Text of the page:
Ultimate Ears speakers’ get voice upgrade that lets you ‘say it to play it’

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With the UE Boom 2, Ultimate Ears makes a great speaker even better.
A firmware update lets you bark song requests at your Boom 2 speaker. But you'll have to push a button first.
Photo: Jim Merithew/Cult of Mac

A firmware update to Ultimate Ears’ Bluetooth speakers lets you use simple voice commands to make song requests.

After you install the over-the-air update, just tap the Bluetooth button on the top of your paired Boom 2 or Megaboom speaker, then say something like, “Play ‘Iron Man’ by Black Sabbath.” Soon the track will play as if by magic.

Apple to finally step up its AI game by opening Siri up to devs

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Siri popularized digital assistants, but it's quickly falling behind.
Siri won't be restricted anymore.
Photo: Ste Smith/Cult of Mac

We’re all stoked for our first previews of iOS 10 and macOS from WWDC, but according to sources familiar with Apple’s plans, it’s going to be Siri that steals the show.

The virtual assistant is expected to make the leap to the Mac for the first time, and could also open up to third-party apps and services — allowing users to check in for flights, book Uber rides, and do more using only their voice.

Cola is the smart messaging platform that makes life easier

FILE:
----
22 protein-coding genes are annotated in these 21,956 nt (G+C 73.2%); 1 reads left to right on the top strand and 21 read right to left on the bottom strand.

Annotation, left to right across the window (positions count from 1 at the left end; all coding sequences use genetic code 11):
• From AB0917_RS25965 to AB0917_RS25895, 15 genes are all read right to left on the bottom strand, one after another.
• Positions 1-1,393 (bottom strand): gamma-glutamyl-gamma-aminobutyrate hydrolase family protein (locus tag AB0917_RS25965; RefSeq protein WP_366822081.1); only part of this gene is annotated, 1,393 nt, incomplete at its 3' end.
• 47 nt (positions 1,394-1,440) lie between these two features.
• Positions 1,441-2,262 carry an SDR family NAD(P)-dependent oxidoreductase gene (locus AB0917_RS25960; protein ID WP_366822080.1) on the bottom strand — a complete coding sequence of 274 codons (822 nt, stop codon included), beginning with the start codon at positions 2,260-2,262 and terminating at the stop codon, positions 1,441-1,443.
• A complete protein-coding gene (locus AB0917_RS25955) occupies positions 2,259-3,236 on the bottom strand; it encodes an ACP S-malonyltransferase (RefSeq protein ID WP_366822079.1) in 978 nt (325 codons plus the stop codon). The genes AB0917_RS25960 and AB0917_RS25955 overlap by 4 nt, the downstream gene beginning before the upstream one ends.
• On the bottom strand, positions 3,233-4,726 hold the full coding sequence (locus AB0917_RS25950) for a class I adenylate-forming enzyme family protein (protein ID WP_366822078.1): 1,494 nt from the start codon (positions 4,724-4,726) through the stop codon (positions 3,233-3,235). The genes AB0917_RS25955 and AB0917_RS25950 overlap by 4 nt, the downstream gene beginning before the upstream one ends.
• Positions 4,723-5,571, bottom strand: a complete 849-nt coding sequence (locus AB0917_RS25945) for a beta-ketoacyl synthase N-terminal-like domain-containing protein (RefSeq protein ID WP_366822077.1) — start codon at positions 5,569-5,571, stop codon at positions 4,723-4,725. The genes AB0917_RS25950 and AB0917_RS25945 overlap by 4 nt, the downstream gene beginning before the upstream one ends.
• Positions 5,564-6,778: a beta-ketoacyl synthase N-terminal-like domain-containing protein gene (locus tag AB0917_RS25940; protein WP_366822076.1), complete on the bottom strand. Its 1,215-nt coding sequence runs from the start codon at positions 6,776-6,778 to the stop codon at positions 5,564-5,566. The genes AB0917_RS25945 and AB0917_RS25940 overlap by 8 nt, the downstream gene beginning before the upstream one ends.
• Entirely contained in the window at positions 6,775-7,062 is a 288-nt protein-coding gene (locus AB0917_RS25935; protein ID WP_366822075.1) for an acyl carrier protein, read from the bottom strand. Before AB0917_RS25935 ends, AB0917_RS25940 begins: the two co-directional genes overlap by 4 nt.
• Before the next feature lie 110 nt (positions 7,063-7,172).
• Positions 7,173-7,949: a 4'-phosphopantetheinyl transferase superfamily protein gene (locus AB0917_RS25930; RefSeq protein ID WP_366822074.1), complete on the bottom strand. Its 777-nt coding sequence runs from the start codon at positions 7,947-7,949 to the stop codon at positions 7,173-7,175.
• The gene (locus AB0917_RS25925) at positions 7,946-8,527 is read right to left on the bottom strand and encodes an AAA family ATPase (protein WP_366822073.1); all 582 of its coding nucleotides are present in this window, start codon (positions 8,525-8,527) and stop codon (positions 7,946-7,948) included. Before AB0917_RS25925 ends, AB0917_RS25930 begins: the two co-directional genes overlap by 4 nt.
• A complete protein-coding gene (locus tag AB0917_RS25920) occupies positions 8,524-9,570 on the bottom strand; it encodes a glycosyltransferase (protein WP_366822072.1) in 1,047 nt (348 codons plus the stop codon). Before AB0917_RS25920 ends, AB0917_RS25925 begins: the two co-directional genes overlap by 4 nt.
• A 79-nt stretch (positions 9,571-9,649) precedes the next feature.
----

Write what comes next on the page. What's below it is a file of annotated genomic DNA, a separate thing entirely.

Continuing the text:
Cola is getting even smarter with help from third parties.
Cola is getting even smarter with help from third parties.
Photo: Cola

We could all use a personal assistant who’s there to make life that little bit easier, and thanks to Cola, the world’s first smart messaging OS, we can all have one.

Cola is designed to take care of all the small but important things you have to do throughout your day, like arranging meetings and managing to-do lists. And for the first time, it’s opening up to third-party services to become even more powerful.

Siri might suffocate the southern drawl

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Siri Texas
King of the Hill's inscrutable Texan, Boomhauer, may not get a whole lot of use out of Siri.
Screenshot: Evan Killham/Cult of Mac

Misunderstandings and repeated requests are among the hurdles that everyone who uses Siri — or any digital assistant, for that matter — have to deal with to run things with their voice, but some groups have it even harder than others.

If I want to make the smartbulb in my bedroom lamp turn white, for example, Siri always interprets “Make the Bedroom white” as “Make the Bedroom light,” and I can’t even imagine why I would be saying that. I can say, “Make the Bedroom green” or any other color, and it will work. But in order to get that direct-sunlight jam happening, I have to be more specific, like, “Make the bedroom light white.” And that’s not the worst problem to have with miraculous future-tech, but it is kind of hard to say.

But it could be worse; I could belong to one of the groups that have difficulty having even the most basic of interactions with Siri. And their problems don’t stem the program’s occasional deafness but rather its inherent incompatibility with how they speak.

We’re talking about Texans, y’all.